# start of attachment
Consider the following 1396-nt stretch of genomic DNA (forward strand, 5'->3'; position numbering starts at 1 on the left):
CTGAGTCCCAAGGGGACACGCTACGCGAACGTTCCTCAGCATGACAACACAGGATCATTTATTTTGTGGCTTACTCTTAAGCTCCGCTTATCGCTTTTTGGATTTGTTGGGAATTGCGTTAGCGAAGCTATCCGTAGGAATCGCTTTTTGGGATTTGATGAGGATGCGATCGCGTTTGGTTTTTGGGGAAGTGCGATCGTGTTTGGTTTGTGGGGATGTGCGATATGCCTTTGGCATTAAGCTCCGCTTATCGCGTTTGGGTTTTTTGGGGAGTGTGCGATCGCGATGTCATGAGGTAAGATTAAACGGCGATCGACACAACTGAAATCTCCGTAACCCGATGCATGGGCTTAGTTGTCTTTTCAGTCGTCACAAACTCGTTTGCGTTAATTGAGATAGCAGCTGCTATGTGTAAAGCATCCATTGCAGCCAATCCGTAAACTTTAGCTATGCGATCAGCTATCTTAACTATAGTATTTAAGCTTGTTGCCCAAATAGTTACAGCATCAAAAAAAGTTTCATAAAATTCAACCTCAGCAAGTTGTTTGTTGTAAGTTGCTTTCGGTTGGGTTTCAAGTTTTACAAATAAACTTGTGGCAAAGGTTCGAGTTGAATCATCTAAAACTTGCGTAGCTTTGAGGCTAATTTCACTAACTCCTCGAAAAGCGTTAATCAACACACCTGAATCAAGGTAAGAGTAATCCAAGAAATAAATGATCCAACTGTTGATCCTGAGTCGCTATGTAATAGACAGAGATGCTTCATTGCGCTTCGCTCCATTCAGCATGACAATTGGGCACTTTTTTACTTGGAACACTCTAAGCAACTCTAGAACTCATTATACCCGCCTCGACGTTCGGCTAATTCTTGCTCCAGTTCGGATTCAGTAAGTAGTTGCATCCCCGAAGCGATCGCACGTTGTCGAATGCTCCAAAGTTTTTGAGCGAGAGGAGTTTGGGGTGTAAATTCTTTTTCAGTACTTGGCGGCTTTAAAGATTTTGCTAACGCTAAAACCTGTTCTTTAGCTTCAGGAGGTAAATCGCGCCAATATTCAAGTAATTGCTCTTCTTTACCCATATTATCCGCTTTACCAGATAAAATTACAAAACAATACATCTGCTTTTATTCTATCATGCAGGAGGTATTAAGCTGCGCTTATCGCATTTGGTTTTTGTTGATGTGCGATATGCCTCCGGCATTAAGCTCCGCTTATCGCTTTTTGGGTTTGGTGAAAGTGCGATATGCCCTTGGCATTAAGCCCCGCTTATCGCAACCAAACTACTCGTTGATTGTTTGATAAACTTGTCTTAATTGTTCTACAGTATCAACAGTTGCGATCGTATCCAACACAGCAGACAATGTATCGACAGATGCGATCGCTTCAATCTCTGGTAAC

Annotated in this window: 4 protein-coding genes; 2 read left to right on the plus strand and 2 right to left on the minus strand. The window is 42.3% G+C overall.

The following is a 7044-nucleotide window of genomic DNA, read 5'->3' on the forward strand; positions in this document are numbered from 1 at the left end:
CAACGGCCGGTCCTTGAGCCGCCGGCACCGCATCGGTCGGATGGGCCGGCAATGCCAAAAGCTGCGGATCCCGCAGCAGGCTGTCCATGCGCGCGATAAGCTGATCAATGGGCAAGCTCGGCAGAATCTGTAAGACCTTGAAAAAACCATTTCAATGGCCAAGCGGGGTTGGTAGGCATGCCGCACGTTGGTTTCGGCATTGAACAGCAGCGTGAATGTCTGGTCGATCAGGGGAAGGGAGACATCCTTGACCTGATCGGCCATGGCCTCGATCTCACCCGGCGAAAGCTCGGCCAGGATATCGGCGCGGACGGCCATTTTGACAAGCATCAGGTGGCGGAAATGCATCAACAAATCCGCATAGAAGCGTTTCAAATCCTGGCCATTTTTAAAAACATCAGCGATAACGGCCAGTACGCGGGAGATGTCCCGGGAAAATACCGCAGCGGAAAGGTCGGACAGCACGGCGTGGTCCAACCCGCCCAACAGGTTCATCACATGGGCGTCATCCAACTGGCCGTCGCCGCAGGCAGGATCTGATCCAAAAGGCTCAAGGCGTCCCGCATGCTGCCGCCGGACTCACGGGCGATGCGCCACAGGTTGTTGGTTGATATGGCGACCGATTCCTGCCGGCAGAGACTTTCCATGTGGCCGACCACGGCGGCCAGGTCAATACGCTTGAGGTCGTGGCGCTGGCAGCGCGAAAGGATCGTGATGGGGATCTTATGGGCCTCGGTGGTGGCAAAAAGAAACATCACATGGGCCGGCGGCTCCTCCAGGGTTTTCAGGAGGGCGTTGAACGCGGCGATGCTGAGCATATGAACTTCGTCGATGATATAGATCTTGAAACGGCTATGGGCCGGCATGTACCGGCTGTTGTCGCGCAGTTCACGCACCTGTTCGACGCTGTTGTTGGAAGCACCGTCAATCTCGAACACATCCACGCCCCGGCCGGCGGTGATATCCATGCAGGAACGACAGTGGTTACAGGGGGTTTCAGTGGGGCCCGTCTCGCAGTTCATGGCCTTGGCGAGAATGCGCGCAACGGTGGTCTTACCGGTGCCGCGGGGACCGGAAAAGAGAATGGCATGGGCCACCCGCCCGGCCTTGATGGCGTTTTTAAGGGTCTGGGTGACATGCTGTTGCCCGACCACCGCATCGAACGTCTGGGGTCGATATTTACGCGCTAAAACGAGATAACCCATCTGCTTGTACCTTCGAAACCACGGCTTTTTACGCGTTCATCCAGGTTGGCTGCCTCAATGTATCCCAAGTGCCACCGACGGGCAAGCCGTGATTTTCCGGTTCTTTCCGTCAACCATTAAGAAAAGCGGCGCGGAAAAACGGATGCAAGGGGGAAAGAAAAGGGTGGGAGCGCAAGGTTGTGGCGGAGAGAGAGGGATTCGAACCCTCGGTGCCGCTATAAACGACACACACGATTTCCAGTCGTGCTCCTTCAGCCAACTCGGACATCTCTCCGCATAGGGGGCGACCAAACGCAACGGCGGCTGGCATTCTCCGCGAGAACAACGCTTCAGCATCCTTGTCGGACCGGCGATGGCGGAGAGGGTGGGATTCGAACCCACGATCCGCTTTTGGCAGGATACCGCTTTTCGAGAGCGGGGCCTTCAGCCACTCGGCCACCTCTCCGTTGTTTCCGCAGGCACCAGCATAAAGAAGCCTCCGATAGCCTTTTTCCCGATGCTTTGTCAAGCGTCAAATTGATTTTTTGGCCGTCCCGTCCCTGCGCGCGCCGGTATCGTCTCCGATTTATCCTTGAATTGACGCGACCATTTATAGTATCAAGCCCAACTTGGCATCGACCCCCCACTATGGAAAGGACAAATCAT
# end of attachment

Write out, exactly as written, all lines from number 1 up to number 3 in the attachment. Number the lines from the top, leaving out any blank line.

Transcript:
Consider the following 1396-nt stretch of genomic DNA (forward strand, 5'->3'; position numbering starts at 1 on the left):
CTGAGTCCCAAGGGGACACGCTACGCGAACGTTCCTCAGCATGACAACACAGGATCATTTATTTTGTGGCTTACTCTTAAGCTCCGCTTATCGCTTTTTGGATTTGTTGGGAATTGCGTTAGCGAAGCTATCCGTAGGAATCGCTTTTTGGGATTTGATGAGGATGCGATCGCGTTTGGTTTTTGGGGAAGTGCGATCGTGTTTGGTTTGTGGGGATGTGCGATATGCCTTTGGCATTAAGCTCCGCTTATCGCGTTTGGGTTTTTTGGGGAGTGTGCGATCGCGATGTCATGAGGTAAGATTAAACGGCGATCGACACAACTGAAATCTCCGTAACCCGATGCATGGGCTTAGTTGTCTTTTCAGTCGTCACAAACTCGTTTGCGTTAATTGAGATAGCAGCTGCTATGTGTAAAGCATCCATTGCAGCCAATCCGTAAACTTTAGCTATGCGATCAGCTATCTTAACTATAGTATTTAAGCTTGTTGCCCAAATAGTTACAGCATCAAAAAAAGTTTCATAAAATTCAACCTCAGCAAGTTGTTTGTTGTAAGTTGCTTTCGGTTGGGTTTCAAGTTTTACAAATAAACTTGTGGCAAAGGTTCGAGTTGAATCATCTAAAACTTGCGTAGCTTTGAGGCTAATTTCACTAACTCCTCGAAAAGCGTTAATCAACACACCTGAATCAAGGTAAGAGTAATCCAAGAAATAAATGATCCAACTGTTGATCCTGAGTCGCTATGTAATAGACAGAGATGCTTCATTGCGCTTCGCTCCATTCAGCATGACAATTGGGCACTTTTTTACTTGGAACACTCTAAGCAACTCTAGAACTCATTATACCCGCCTCGACGTTCGGCTAATTCTTGCTCCAGTTCGGATTCAGTAAGTAGTTGCATCCCCGAAGCGATCGCACGTTGTCGAATGCTCCAAAGTTTTTGAGCGAGAGGAGTTTGGGGTGTAAATTCTTTTTCAGTACTTGGCGGCTTTAAAGATTTTGCTAACGCTAAAACCTGTTCTTTAGCTTCAGGAGGTAAATCGCGCCAATATTCAAGTAATTGCTCTTCTTTACCCATATTATCCGCTTTACCAGATAAAATTACAAAACAATACATCTGCTTTTATTCTATCATGCAGGAGGTATTAAGCTGCGCTTATCGCATTTGGTTTTTGTTGATGTGCGATATGCCTCCGGCATTAAGCTCCGCTTATCGCTTTTTGGGTTTGGTGAAAGTGCGATATGCCCTTGGCATTAAGCCCCGCTTATCGCAACCAAACTACTCGTTGATTGTTTGATAAACTTGTCTTAATTGTTCTACAGTATCAACAGTTGCGATCGTATCCAACACAGCAGACAATGTATCGACAGATGCGATCGCTTCAATCTCTGGTAAC

Annotated in this window: 4 protein-coding genes; 2 read left to right on the plus strand and 2 right to left on the minus strand. The window is 42.3% G+C overall.